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Accuracy in Measurement

Date: 01/09/2007 at 17:03:49
From: Sam
Subject: Accurate Measurement

Dear Doctor Math, 

I read one of the questions in the forum, where this person was saying
that if pi is irrational, than either the diameter or circumference
must be irrational.  In the reply, it said that it has to be 
irrational because nothing can be measured exactly. 

I don't accept that.  How can one of the circumference or diameter be
irrational since c/d = pi?  How can we know pi if we are dividing by
an irrational number, which can be the circumference or diameter?

Also, my friend said it was impossible to measure something all the
way to an atom exactness.  I don't see why we can't measure exactly. 
How can the well shaped world be based on estimations, not exacts?  

Please help me with this paradox! 

- Sam



Date: 01/09/2007 at 23:15:57
From: Doctor Peterson
Subject: Re: Accurate Measurement

Hi, Sam.

You're referring to

  Accuracy in Measurement
    http://mathforum.org/library/drmath/view/54660.html 

There are some tricky ideas involved here, and I think you've 
misunderstood one or two of them--which is not at all surprising!  In 
particular, I don't think either Dr. Jeremiah or I said that "it has 
to be irrational because nothing can be measured exactly".  Rather, 
because we can't measure anything exactly, we can't say based on 
measurement whether a length in the real world is rational or not.

Math deals with an ideal world in which lines and planes have no
thickness, and there are no atoms.  We know that if, in that imaginary
world, a circle has a rational radius, then its circumference must be
irrational, because their ratio is pi, which is an irrational number.
Pi is not determined by measuring actual circles in the real world,
but by doing calculations (well, actually proving theorems) based on
ideal considerations; and it can be shown that the resulting number is
irrational.

Because the real world is made of atoms, both the circle we are trying
to measure, and the ruler we are trying to use, have uncertain edges-- 
bumpy, or fuzzy, if you will.  Where, exactly, do we measure the 
radius to?  Furthermore, we ourselves are finite; we can't focus our
eyes, even with lenses, "all the way down" to see things that are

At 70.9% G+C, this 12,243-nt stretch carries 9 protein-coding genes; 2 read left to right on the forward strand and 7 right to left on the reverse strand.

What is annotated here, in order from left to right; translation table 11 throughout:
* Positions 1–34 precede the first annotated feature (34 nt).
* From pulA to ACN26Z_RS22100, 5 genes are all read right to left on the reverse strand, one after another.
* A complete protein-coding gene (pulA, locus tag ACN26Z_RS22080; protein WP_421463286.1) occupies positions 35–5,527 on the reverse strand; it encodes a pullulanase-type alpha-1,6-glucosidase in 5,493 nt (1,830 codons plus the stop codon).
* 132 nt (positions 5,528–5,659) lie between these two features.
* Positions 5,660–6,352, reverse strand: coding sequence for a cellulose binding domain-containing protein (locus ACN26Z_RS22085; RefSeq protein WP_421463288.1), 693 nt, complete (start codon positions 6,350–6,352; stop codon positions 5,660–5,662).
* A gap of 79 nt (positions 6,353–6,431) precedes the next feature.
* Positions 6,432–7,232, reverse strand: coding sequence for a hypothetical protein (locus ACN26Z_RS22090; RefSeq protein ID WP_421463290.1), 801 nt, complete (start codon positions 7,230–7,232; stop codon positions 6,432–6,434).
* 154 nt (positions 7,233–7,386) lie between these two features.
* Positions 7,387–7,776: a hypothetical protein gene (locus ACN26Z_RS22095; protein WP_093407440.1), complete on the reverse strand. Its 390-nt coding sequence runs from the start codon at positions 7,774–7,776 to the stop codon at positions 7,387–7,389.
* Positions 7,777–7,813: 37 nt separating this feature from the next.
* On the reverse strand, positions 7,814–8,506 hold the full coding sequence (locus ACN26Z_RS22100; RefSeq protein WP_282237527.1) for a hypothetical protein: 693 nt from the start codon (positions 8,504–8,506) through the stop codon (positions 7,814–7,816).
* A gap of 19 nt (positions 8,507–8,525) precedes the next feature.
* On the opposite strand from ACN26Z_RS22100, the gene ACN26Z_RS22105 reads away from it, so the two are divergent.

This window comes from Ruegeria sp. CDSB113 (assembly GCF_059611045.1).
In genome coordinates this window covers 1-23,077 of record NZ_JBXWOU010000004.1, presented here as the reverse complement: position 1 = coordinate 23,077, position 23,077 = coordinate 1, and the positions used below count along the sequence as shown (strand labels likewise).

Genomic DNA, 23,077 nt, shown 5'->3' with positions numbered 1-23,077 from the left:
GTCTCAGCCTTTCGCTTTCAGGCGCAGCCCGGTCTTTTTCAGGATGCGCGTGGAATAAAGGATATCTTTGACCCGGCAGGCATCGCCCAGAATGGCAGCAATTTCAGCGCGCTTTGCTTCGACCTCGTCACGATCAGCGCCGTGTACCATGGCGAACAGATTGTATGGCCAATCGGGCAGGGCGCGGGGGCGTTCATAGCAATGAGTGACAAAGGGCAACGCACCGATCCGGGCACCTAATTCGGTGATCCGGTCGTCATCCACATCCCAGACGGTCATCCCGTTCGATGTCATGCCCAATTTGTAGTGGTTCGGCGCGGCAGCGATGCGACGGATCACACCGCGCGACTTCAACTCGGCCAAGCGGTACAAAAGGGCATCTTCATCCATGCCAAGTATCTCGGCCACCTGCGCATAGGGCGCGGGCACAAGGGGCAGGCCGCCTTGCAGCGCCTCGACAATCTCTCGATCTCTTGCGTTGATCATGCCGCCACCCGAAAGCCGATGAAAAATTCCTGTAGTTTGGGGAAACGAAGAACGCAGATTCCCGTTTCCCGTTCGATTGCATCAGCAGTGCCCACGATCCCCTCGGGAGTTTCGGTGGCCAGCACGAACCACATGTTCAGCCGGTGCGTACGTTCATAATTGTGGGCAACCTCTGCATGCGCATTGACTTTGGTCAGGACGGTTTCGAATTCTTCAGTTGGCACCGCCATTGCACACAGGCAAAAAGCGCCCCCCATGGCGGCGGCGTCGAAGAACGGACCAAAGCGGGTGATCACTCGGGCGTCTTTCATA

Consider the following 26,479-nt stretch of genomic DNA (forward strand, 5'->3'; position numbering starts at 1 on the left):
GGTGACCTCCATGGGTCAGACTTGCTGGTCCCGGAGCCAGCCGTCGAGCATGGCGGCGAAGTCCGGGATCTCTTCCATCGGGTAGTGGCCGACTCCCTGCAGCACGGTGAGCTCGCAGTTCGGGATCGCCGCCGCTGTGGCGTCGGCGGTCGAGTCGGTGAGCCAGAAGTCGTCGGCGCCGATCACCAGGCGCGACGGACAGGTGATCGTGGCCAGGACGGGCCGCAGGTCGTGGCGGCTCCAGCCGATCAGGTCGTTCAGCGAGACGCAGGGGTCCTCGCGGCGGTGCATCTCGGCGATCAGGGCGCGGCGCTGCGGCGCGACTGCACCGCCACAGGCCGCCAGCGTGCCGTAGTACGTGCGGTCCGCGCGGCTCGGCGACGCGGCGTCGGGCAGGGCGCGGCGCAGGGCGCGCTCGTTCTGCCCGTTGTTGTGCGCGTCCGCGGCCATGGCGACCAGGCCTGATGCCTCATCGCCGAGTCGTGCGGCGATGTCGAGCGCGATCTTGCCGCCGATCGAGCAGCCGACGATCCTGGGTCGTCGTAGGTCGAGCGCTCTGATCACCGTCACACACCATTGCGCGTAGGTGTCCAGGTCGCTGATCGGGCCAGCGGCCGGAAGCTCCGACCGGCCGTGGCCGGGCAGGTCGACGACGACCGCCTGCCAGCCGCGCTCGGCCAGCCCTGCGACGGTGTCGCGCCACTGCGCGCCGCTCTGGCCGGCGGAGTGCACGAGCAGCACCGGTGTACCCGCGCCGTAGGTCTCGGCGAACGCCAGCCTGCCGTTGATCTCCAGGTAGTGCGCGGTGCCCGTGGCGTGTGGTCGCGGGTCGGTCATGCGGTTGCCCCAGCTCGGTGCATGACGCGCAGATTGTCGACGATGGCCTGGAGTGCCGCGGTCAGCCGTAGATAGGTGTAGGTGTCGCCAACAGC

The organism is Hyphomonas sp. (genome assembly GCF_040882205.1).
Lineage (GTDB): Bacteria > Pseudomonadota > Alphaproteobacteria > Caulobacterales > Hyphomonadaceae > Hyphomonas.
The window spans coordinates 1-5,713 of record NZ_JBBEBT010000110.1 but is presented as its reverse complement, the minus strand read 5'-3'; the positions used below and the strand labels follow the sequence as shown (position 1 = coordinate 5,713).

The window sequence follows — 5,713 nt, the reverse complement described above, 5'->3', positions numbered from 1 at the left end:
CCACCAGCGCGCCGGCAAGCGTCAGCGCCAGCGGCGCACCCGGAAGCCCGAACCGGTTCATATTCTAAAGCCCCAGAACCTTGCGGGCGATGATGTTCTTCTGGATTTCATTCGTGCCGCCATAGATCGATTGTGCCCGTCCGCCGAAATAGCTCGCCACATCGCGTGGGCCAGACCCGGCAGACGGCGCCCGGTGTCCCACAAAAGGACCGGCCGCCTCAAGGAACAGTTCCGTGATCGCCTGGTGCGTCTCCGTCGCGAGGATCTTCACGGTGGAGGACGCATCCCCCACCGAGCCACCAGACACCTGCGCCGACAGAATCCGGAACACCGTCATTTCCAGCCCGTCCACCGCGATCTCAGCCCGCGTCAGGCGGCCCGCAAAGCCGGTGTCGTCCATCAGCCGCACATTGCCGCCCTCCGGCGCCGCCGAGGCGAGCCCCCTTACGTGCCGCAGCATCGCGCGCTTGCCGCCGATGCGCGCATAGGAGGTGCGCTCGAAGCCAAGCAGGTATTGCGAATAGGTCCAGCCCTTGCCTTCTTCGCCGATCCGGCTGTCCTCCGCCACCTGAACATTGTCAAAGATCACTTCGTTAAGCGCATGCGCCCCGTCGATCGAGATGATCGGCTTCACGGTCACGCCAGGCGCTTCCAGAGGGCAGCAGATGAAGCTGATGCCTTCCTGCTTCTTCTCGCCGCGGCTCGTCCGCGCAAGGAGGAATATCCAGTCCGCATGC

infinitely small.  No matter how far we turned up the magnification,
there would be details smaller than we could see; so we couldn't be
sure the edge we were measuring lined up EXACTLY with the mark on the
ruler (even if that mark didn't have a finite size and therefore look
thick under the microscope!).

Luckily, the world isn't based on our measurements--our measurements
are based on the world!  It is what it is, and we just measure as
accurately as we can, and use those numbers.  Just a few decimal 
places of accuracy are enough for any measurement that is going to
make a difference.  We take those measurements, then model the world
based on simplifying assumptions (such as that surfaces are really
flat and lines really are straight--pretending that our world is the
ideal world of Euclidean geometry) and do calculations based on that.
The fact that our results will be only approximations (usually pretty
good approximations) doesn't hurt, because the real-world measurements
we compare them to are approximations anyway.

It is worth being aware of all this, however: because we can't measure
everything perfectly, we can never FULLY understand our world.  That's
why, for example, we can't predict the weather very well: even a very
small error in our measurement, say, of the temperature and velocity
of air in a certain part of a jungle, might have a significant effect
on the weather elsewhere a few days later, and make the difference
between a hurricane hitting a city or missing it!  We need to be
humble in our use of science, realizing that what the world actually
is is far beyond us--all we can do is study what we can, and be amazed 
that we can figure out so much of it.

If you have any further questions, feel free to write back.


- Doctor Peterson, The Math Forum
  http://mathforum.org/dr.math/ 



Date: 01/10/2007 at 16:40:09
From: Sam
Subject: Thank you (Accurate Measurement)

Thanks for your reply.  It really helped me get over this paradox, and
made me feel much more assured towards math.  Thanks!!!
Associated Topics:
Elementary Measurement
Middle School Measurement

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